Recently, Forbes boasted that “it only takes about 42 minutes to learn algebra with video games,” and this week , another PR piece says that a “Former White House adviser’s educational app improves math scores by 11% in an hour.” So it sounds to me like we’ve pretty much fixed math education. Good job, team!
Non-MOOC’d Classes and Programs
The climate science blog DeSmogBlog has obtained a copy of General Petraeus’s syllabus for his upcoming class at CUNY, “The Coming North American Decade(s)?” DeSmogBlog describes the contents as “Frackademia,” that is, “shorthand for oil and gas industry-funded research costumed as independent economics or science.”
2U and the University of Berkeley have partnered for a new, online-only graduate program in Information and Data Science. More details via Information Week.
The NCAA announced this week that it would not renew its licensing contract with EA Games, which has used the likeness of college athletes to market its various video games. The action comes in the midst of a lawsuit by former UCLA basketball star Ed O’Bannon who’s leading a lawsuit against the NCAA for using college athletes’ likeness without properly compensating them. There’s some speculation that by dropping ties with EA Games, the NCAA is concerned about its chances in the lawsuit, says The LA Times.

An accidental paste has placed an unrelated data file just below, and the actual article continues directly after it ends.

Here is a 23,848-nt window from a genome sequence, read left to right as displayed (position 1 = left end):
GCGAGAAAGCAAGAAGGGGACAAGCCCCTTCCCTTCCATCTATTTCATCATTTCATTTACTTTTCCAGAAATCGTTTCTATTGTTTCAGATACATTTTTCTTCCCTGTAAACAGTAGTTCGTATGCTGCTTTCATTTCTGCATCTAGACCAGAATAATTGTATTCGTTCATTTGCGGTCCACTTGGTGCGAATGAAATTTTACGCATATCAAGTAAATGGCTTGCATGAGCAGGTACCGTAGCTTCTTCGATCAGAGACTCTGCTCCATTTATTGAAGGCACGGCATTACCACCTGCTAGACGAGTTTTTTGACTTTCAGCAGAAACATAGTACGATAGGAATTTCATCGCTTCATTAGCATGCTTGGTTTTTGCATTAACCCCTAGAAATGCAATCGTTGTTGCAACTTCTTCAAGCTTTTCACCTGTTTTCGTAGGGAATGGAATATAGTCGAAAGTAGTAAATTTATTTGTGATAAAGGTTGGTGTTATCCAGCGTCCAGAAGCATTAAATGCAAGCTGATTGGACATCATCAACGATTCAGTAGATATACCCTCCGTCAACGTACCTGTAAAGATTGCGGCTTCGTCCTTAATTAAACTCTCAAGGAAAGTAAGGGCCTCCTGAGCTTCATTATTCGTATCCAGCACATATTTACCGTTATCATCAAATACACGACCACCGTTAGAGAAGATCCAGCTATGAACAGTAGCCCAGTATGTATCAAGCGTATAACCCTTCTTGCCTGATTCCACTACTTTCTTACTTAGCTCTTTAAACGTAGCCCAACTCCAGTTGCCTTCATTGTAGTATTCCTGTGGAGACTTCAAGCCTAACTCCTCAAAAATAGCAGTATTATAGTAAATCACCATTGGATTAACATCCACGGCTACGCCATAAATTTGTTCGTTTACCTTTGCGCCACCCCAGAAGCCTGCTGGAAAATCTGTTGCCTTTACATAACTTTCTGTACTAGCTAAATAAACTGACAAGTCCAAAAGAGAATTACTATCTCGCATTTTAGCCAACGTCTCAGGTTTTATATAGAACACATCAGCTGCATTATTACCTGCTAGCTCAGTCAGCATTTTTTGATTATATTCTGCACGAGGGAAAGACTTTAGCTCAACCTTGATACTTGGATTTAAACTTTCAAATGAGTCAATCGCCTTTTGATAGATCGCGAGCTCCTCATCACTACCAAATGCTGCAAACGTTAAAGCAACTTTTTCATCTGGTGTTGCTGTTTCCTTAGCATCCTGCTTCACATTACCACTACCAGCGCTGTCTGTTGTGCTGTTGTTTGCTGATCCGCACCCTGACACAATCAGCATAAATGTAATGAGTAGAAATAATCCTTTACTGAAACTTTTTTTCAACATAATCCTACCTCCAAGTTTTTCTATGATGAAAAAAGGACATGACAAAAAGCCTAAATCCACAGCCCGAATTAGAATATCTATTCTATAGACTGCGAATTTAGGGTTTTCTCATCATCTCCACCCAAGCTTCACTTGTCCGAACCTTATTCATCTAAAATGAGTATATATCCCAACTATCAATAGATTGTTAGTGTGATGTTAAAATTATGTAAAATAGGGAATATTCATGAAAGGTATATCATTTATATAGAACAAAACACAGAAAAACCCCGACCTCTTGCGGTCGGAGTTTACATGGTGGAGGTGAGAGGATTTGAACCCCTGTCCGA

Oakland city officials are moving forward with their plans to build a Domain Awareness Center, “a federally funded project to link surveillance cameras, license-plate readers, gunshot detectors, Twitter feeds, alarm notifications and other data into a unified ‘situational awareness’ tool for law enforcement.” Included in the project, data from the Oakland Unified School District.
Northside ISD, a San Antonio school district, says it will no longer require students to carry IDs with RFID chips implanted in them. Last year, a student unsuccessfully sued the district over the tracking, claiming it violated her religious views. The chips were meant to track attendance, but the district now says that the program didn’t increase attendance enough to justify costs.
The Campaign for Reader Privacy, a joint initiative of the American Booksellers Association, the American Library Association, the Association of American Publishers, and the PEN American Center, issued a call this week to revise the Patriot Act and restore privacy protections that were stripped from libraries and booksellers.
Image credits: Jezebel, The Noun Project